Kneelers

[Cushions for kneeling. Sometimes made by the local ladies. Many are Regimental Insignias]

HeadstoneDorsetJune3

[From birth to death. The end of the story for the faithful worshippers]

The first stanza of one of my favorite poems:

“The curfew tolls the knell of parting day,

the shepherd, homeward, plods his weary way,

the lowing herd wanders slowly or’ the lea,

and leaves the world to darkness, and to me.”

     –Gray’s Elegy Written in a Country Churchyard.

Dance Like A Wave Of The Sea

IrishCliffs

I will arise and go now, and go to Innisfree…

–W. B. Yeats

Three decades have passed since I last walked the streets of Dublin, Galway and Sligo.  A great many things have changed in those years.  And, a great many haven’t.  The smell of peat-fires in Dublin on a December night, the blasts of wind from the North Atlantic that sting your face when you look out to the west from Donegal and the foamy black pint of Guiness…these things never change.

I will be in good company.  My wife and my son will be on their first visit.  Where does one begin to plan such a trip?  What to see?  What to gaze upon?

We shall avoid the touristy places like Blarney Castle.  But, we will stand above the sea on the Cliffs of Mohair and look up at the keep that is the Egan ancestral castle..Castle Redwood.  It was once said to be haunted.  I, myself, heard Michael Egan (who restored the structure) tell of being awakened by something dark that was choking him.  He called in the local priest the next day.  He slept soundly ever since.

redwoodweb2a

[Castle Redwood, Headquarters for the Egan Clan]

We will stand amid the ruins of Cashel and contemplate the glories of the past.  We will drink alongside unshaven farmers in pubs with names like Egan’s, O’Malley’s and Fitzgibbon’s.

Egan PUB

As I sit on the right in the driver’s seat and drive on the left, we’ll wait for the herd of sheep as they muddle pass us on a narrow lane.

IrishCasteNearCashel

[Near Cashel]

My wife and I will walk up Grafton Street (my son won’t join us until we reach Shannon Airport) and perhaps see a woman with black hair…and she will weave a snare…that someday, I might rue.

My wife and I may sit at the 19th hole and wait for my son to do 9 holes with an old duffer in tweeds.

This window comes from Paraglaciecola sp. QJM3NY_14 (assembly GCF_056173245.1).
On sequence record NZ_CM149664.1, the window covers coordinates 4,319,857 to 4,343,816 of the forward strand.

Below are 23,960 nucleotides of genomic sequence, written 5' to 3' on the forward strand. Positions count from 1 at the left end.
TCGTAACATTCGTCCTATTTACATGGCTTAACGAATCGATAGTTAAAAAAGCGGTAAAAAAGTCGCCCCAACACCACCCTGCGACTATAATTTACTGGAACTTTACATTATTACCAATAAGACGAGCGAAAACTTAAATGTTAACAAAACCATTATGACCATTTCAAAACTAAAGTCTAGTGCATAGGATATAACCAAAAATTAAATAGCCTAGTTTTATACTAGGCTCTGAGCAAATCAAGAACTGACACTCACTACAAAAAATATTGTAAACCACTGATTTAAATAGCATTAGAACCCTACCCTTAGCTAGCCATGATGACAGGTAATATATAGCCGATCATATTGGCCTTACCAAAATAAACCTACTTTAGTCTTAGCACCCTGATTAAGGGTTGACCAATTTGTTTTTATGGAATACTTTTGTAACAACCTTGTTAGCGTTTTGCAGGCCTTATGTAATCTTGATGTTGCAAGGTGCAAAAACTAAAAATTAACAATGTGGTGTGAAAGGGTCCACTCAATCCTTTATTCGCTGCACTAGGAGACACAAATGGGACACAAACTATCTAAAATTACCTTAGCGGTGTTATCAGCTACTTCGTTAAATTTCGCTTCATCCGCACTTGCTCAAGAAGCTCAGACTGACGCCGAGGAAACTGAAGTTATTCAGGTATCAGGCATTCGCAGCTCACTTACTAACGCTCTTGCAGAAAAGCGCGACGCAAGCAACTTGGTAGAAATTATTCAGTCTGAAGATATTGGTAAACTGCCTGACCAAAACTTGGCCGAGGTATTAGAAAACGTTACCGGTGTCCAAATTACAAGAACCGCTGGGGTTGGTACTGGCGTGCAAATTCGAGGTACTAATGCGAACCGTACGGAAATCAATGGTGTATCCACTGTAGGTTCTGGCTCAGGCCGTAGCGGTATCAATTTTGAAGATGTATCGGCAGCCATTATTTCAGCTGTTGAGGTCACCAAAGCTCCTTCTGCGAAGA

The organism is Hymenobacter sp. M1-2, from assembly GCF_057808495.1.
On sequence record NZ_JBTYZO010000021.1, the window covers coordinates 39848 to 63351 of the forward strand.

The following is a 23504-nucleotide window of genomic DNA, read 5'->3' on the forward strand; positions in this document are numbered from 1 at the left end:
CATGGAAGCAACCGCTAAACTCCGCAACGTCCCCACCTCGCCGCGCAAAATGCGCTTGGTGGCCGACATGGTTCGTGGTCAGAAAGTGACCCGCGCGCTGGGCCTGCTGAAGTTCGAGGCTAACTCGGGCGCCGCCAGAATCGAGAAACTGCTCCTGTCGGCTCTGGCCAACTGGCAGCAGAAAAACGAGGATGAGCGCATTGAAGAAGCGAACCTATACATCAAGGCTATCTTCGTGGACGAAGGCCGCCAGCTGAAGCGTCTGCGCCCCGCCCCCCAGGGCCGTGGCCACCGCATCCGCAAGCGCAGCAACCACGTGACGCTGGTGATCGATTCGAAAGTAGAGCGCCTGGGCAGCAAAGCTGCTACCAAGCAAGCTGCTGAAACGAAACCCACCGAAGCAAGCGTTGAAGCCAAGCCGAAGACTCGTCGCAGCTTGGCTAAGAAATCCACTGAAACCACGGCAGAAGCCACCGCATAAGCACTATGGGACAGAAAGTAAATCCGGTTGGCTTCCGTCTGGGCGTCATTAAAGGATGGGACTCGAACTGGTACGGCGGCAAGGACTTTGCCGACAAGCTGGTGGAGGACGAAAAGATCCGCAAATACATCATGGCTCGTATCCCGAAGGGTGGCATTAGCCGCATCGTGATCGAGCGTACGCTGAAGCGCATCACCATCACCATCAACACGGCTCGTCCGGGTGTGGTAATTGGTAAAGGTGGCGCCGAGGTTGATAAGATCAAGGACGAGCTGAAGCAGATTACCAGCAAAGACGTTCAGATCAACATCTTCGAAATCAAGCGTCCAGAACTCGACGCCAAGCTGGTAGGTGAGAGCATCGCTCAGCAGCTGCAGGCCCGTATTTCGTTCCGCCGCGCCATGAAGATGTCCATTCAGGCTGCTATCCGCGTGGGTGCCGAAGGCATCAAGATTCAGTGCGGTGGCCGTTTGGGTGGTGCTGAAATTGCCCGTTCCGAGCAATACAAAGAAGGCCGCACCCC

All this, and more will happen.  And I will, yes I will, yes…sit them both on a stone wall under bare Ben Bulben’s Head, at the edge of the grave of the greatest of Irish poets, William B. Yeats, and read to them from the dark marble of his headstone:

Cast a cold eye

on life, on death.

Horseman, pass by!

dad ireland  copy

[To my knowledge, this was my father on his last visit to Ireland]

When we come at the end of time

To Peter sitting in state,

He will smile on the three old spirits, 

But call me first through the gate;

For the good are always the merry,

Save by an evil chance,

And the merry love the fiddle

And the merry love to dance:

And when the folk there spy me,

They will all come up to me,

With ‘Here is the fiddler of Dooney!’

And dance like a wave of the sea.

–W.B.Yeats

Watch for my blogs from across the sea.

Passports 15: Good-bye England [I Want You]

We sat in an Irish Pub, O’Neills, in the west end of London.  It is my last night in England.  I can see Bushmills Irish Whiskey etched into the glass of the large window.  The letters are backwards.

Two singers–one on an acoustic and the other on an electric guitar.  They are playing a Beatles tune when we enter.  Then they switch to a Dylan song as we sit.  The singer says the next one was penned by Robert Zimmerman.  They play I Want You.

Through the window and across the street is the massive and glorious St. Pancras Station.

It is my last night in England–until the next time.  But, then there will be another last night…and another.

I recall the hills I walked, the rocks where I rested and the hedges where I conquered my fear.  I think of my British friends, people I’ve known for thirty years.  People who have aged and matured and moved homes and raised children.  I am thankful for the friendship these people have shown me.  I think of Tim, Jo and their family in North Dorset.  I think of Marion and Bill in Purbeck.  Bill, the old quarryman who cut Purbeck marble since his youth.  I think of Alex and Janice in Hampshire.

They are the best of mates…all of them.

Tomorrow, I will climb the steps of the Basillique du Sacre-Coeur in the Montmartre section of Paris.  I will climb to the last step and turn around to look at the magnificent City of Light.

There, I will celebrate my 67th birthday.